PHEVs “pollute more” than claimed

Plug-in hybrid vehicles pollute more than claimed on city and commuter routes, according to research by Transport & Environment (T&E).

The study by the European NGO tested three recent PHEV models – a BMW 3 Series, Peugeot 308 and Renault Megane – emitted more CO2 than advertised when tested on the road even when starting with a full battery.

According to tests run by Graz University of Technology, the BMW polluted three times its official rating when driven on a typical commuter route. The Peugeot 308 and Renault Megane plug-in hybrids polluted 20% and 70% more than claimed respectively – despite the relatively short 55km trip.

On city routes, the Peugeot had 53% the advertised electric range on a single charge and the BMW had 74%. Only the Renault had the electric range claimed.

BMW has introduced new geo-fencing technology that automatically switches the PHEV to zero-emission electric driving in cities – but when tested in Graz, the BMW 3 Series switched on the engine twice. T&E said geo-fencing technology does not guarantee zero-emissions driving in cities and “risks increasing CO2 emissions outside such zones”.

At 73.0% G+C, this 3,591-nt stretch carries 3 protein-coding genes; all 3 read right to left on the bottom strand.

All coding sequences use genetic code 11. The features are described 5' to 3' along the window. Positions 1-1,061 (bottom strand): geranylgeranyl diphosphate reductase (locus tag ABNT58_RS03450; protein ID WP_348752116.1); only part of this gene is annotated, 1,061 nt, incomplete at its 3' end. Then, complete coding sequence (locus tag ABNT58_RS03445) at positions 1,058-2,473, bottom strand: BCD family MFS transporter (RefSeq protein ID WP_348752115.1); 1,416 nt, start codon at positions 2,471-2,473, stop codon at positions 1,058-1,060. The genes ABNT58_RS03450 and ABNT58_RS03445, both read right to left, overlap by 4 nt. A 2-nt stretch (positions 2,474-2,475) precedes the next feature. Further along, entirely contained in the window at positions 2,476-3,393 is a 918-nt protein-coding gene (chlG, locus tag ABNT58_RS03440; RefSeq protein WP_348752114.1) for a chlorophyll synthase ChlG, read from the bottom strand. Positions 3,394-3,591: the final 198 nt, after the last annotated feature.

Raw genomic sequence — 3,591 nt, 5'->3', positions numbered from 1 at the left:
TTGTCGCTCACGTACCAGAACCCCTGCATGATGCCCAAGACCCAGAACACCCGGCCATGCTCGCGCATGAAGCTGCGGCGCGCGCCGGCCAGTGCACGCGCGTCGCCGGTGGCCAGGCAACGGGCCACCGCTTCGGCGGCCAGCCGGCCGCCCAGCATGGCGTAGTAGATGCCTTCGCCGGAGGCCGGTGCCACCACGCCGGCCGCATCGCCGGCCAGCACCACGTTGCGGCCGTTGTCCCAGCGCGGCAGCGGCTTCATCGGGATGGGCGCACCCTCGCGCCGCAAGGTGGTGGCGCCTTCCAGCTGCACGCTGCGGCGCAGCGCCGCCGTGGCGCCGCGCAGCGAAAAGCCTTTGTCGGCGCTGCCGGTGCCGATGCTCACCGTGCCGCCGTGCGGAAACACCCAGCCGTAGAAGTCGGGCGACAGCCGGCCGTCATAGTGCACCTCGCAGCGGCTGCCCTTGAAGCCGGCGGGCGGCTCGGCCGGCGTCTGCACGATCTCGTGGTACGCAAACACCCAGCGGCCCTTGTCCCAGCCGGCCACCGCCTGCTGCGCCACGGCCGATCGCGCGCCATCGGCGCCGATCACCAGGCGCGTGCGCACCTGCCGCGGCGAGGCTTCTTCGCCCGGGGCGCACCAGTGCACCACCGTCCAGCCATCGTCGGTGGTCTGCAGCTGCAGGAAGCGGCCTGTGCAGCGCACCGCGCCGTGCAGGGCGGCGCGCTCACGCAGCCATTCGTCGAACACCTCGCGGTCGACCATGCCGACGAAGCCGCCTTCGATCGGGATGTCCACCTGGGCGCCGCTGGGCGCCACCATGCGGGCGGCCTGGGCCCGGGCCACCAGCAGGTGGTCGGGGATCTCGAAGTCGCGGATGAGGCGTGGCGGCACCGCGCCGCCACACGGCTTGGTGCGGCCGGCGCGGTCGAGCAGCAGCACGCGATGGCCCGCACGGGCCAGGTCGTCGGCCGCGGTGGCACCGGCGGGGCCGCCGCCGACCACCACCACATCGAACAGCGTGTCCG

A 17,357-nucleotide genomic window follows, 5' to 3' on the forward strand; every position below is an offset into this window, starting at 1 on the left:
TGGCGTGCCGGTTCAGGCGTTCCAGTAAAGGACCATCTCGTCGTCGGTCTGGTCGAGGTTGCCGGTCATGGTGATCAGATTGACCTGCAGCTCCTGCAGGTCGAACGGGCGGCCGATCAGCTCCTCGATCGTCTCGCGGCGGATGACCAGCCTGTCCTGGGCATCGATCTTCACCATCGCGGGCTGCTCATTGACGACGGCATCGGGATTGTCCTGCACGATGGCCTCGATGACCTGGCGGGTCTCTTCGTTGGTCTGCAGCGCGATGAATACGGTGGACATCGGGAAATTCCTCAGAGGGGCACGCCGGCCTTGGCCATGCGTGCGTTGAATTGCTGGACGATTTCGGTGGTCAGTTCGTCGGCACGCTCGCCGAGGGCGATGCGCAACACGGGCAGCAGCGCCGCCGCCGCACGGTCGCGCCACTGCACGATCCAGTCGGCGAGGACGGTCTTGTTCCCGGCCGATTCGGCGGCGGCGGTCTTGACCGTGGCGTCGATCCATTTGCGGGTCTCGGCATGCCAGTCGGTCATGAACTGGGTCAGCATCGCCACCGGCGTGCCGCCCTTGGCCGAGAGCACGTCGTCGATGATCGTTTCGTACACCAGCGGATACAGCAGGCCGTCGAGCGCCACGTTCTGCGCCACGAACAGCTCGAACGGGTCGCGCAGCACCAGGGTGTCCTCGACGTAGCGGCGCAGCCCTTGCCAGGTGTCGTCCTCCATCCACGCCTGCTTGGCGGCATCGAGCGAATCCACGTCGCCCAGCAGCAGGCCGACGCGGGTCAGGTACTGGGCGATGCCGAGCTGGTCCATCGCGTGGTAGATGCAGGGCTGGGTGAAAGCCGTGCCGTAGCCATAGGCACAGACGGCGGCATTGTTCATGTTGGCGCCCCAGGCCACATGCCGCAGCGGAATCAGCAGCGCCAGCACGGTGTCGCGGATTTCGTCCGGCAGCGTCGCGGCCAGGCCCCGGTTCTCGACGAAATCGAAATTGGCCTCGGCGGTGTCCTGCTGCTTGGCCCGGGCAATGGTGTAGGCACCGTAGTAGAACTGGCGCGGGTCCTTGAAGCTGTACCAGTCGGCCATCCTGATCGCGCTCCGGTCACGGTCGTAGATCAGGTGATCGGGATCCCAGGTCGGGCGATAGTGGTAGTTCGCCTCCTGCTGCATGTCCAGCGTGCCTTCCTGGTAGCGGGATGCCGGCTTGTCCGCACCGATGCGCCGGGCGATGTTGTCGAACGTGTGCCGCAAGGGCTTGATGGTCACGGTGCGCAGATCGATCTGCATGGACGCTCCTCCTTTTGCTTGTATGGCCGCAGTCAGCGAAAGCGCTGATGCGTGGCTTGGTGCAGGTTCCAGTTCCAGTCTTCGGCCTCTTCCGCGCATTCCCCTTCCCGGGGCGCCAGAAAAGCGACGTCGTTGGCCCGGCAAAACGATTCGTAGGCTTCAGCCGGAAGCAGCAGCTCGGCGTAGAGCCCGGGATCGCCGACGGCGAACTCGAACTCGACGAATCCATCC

As a result of the findings, T&E has called on governments to end subsidies for PHEV fleet vehicles and tax them based on their pollution “in the real world”.

Anna Krajinska, vehicle emissions manager at T&E, said: “Plug-in hybrids are sold as the perfect combination of a battery for all your local needs and an engine for long distances. But real-world testing shows this is a myth. In city tests, just one of the PHEVs has the electric range advertised, while all three emit more than claimed in commuter driving. Lawmakers should treat PHEVs based on their actual emissions.”

“PHEVs should not be treated as zero emission even if they have geo-fencing capability. Private car and company car taxes for PHEVs should be based on the actual CO2 reduction delivered. Governments should end all purchase subsidies for PHEVs in fleets and instead encourage companies to use battery electric cars which are truly zero emissions.”

Image courtesy of Shutterstock

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